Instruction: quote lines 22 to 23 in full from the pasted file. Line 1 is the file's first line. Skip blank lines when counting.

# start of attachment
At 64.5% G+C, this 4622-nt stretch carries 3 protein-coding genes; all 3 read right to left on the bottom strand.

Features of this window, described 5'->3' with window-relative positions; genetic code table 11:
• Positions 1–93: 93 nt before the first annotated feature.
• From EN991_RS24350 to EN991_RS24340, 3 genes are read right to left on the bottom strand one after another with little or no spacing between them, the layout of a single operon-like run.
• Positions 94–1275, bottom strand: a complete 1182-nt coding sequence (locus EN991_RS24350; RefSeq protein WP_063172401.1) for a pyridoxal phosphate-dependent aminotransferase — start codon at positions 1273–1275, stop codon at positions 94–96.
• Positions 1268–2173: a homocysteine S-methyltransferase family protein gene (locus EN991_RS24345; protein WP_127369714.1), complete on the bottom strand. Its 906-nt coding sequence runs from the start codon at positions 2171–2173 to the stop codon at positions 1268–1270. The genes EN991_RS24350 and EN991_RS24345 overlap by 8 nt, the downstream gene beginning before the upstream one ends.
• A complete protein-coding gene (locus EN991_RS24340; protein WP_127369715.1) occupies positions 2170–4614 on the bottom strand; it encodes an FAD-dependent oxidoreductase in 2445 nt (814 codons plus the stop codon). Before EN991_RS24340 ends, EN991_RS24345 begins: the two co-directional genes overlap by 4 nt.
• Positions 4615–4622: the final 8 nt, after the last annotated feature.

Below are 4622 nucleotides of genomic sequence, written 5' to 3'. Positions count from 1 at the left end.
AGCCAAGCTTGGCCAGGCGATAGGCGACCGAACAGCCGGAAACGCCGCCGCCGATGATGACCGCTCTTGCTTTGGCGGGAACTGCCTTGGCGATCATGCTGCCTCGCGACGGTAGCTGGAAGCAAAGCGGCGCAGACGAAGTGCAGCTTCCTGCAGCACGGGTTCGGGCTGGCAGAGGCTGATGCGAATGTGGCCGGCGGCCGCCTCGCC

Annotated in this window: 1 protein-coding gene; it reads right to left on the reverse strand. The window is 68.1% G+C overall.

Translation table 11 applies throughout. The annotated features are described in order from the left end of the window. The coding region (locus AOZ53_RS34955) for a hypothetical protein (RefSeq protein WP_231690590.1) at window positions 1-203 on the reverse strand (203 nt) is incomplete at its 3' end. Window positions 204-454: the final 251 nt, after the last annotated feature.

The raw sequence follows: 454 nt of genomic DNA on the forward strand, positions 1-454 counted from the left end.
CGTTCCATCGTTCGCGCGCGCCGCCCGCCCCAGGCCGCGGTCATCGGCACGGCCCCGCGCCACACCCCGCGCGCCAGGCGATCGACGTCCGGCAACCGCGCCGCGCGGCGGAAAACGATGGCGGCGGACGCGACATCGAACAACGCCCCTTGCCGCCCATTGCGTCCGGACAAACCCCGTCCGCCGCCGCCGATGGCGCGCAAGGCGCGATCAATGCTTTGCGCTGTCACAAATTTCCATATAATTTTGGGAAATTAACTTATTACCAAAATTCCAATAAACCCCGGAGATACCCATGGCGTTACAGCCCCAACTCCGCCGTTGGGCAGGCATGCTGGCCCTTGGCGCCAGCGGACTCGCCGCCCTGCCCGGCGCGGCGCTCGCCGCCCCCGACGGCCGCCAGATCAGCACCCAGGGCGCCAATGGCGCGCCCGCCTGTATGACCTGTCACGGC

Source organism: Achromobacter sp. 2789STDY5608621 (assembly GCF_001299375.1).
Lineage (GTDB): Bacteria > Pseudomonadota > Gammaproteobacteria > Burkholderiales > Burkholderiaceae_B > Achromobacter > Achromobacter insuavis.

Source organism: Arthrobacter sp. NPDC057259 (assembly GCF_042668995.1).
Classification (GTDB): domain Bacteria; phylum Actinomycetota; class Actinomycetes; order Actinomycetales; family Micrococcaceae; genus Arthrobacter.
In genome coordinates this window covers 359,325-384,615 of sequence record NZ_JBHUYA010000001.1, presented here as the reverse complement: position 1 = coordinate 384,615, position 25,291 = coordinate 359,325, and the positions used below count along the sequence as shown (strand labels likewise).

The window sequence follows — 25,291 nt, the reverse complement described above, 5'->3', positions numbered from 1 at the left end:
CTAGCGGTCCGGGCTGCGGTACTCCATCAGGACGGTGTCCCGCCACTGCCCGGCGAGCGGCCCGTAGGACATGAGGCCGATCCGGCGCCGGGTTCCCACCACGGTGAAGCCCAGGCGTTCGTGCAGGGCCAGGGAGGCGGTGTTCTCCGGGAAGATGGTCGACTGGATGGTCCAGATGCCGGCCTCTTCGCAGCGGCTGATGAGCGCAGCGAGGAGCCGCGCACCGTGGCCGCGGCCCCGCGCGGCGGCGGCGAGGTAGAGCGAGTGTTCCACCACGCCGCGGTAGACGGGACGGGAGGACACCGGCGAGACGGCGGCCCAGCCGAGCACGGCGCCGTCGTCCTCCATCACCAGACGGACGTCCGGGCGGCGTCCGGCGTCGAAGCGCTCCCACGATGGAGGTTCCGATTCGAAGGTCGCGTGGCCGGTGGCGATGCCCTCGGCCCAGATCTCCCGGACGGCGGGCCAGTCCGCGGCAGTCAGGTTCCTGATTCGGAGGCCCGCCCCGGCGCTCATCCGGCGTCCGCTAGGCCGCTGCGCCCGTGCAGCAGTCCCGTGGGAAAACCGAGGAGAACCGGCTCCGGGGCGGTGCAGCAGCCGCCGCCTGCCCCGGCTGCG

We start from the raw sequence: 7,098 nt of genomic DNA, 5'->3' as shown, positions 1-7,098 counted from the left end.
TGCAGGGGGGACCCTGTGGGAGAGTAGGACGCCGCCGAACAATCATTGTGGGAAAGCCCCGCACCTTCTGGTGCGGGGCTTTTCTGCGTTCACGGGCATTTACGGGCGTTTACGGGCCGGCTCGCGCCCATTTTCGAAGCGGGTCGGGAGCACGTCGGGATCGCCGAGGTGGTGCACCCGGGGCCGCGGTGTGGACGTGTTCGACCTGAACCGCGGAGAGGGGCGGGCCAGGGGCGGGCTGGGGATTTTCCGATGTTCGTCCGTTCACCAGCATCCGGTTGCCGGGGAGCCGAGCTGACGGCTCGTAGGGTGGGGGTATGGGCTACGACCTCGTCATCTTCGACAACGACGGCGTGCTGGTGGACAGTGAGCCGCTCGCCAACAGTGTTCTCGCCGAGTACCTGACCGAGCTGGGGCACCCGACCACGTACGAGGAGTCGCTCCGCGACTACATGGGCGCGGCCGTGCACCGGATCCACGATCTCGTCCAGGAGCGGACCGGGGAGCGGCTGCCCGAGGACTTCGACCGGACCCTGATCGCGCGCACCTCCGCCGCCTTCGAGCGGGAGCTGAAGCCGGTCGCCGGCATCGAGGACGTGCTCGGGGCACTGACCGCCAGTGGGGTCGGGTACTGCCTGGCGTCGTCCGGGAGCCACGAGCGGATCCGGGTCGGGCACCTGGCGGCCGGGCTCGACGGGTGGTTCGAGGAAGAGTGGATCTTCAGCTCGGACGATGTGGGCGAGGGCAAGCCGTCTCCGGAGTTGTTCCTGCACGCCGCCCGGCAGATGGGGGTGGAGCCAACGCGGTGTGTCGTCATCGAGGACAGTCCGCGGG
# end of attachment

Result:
We start from the raw sequence: 7,098 nt of genomic DNA, 5'->3' as shown, positions 1-7,098 counted from the left end.
TGCAGGGGGGACCCTGTGGGAGAGTAGGACGCCGCCGAACAATCATTGTGGGAAAGCCCCGCACCTTCTGGTGCGGGGCTTTTCTGCGTTCACGGGCATTTACGGGCGTTTACGGGCCGGCTCGCGCCCATTTTCGAAGCGGGTCGGGAGCACGTCGGGATCGCCGAGGTGGTGCACCCGGGGCCGCGGTGTGGACGTGTTCGACCTGAACCGCGGAGAGGGGCGGGCCAGGGGCGGGCTGGGGATTTTCCGATGTTCGTCCGTTCACCAGCATCCGGTTGCCGGGGAGCCGAGCTGACGGCTCGTAGGGTGGGGGTATGGGCTACGACCTCGTCATCTTCGACAACGACGGCGTGCTGGTGGACAGTGAGCCGCTCGCCAACAGTGTTCTCGCCGAGTACCTGACCGAGCTGGGGCACCCGACCACGTACGAGGAGTCGCTCCGCGACTACATGGGCGCGGCCGTGCACCGGATCCACGATCTCGTCCAGGAGCGGACCGGGGAGCGGCTGCCCGAGGACTTCGACCGGACCCTGATCGCGCGCACCTCCGCCGCCTTCGAGCGGGAGCTGAAGCCGGTCGCCGGCATCGAGGACGTGCTCGGGGCACTGACCGCCAGTGGGGTCGGGTACTGCCTGGCGTCGTCCGGGAGCCACGAGCGGATCCGGGTCGGGCACCTGGCGGCCGGGCTCGACGGGTGGTTCGAGGAAGAGTGGATCTTCAGCTCGGACGATGTGGGCGAGGGCAAGCCGTCTCCGGAGTTGTTCCTGCACGCCGCCCGGCAGATGGGGGTGGAGCCAACGCGGTGTGTCGTCATCGAGGACAGTCCGCGGG